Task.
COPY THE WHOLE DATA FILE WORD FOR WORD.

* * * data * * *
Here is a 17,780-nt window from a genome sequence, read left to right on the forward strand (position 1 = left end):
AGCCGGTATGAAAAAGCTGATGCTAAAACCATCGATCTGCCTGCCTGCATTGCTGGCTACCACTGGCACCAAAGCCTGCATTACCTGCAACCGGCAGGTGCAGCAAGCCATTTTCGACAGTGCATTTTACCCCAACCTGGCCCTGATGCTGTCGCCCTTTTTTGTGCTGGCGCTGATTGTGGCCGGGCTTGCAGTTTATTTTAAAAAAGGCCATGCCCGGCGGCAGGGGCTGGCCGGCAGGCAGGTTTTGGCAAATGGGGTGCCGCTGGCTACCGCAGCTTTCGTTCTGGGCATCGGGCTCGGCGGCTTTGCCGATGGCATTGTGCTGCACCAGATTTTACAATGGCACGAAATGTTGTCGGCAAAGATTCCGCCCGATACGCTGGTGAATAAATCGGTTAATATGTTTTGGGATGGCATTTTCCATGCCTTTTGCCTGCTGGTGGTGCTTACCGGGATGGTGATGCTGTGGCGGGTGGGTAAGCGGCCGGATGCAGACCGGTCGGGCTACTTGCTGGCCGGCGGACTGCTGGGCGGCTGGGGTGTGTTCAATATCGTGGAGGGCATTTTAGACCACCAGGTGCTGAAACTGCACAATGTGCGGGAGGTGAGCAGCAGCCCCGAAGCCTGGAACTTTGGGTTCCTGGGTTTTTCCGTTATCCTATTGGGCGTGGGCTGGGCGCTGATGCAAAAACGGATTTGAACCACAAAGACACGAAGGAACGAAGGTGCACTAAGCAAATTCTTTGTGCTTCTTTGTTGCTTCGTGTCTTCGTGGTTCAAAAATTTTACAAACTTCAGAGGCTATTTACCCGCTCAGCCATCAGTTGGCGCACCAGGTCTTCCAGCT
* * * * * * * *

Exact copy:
Here is a 17,780-nt window from a genome sequence, read left to right on the forward strand (position 1 = left end):
AGCCGGTATGAAAAAGCTGATGCTAAAACCATCGATCTGCCTGCCTGCATTGCTGGCTACCACTGGCACCAAAGCCTGCATTACCTGCAACCGGCAGGTGCAGCAAGCCATTTTCGACAGTGCATTTTACCCCAACCTGGCCCTGATGCTGTCGCCCTTTTTTGTGCTGGCGCTGATTGTGGCCGGGCTTGCAGTTTATTTTAAAAAAGGCCATGCCCGGCGGCAGGGGCTGGCCGGCAGGCAGGTTTTGGCAAATGGGGTGCCGCTGGCTACCGCAGCTTTCGTTCTGGGCATCGGGCTCGGCGGCTTTGCCGATGGCATTGTGCTGCACCAGATTTTACAATGGCACGAAATGTTGTCGGCAAAGATTCCGCCCGATACGCTGGTGAATAAATCGGTTAATATGTTTTGGGATGGCATTTTCCATGCCTTTTGCCTGCTGGTGGTGCTTACCGGGATGGTGATGCTGTGGCGGGTGGGTAAGCGGCCGGATGCAGACCGGTCGGGCTACTTGCTGGCCGGCGGACTGCTGGGCGGCTGGGGTGTGTTCAATATCGTGGAGGGCATTTTAGACCACCAGGTGCTGAAACTGCACAATGTGCGGGAGGTGAGCAGCAGCCCCGAAGCCTGGAACTTTGGGTTCCTGGGTTTTTCCGTTATCCTATTGGGCGTGGGCTGGGCGCTGATGCAAAAACGGATTTGAACCACAAAGACACGAAGGAACGAAGGTGCACTAAGCAAATTCTTTGTGCTTCTTTGTTGCTTCGTGTCTTCGTGGTTCAAAAATTTTACAAACTTCAGAGGCTATTTACCCGCTCAGCCATCAGTTGGCGCACCAGGTCTTCCAGCT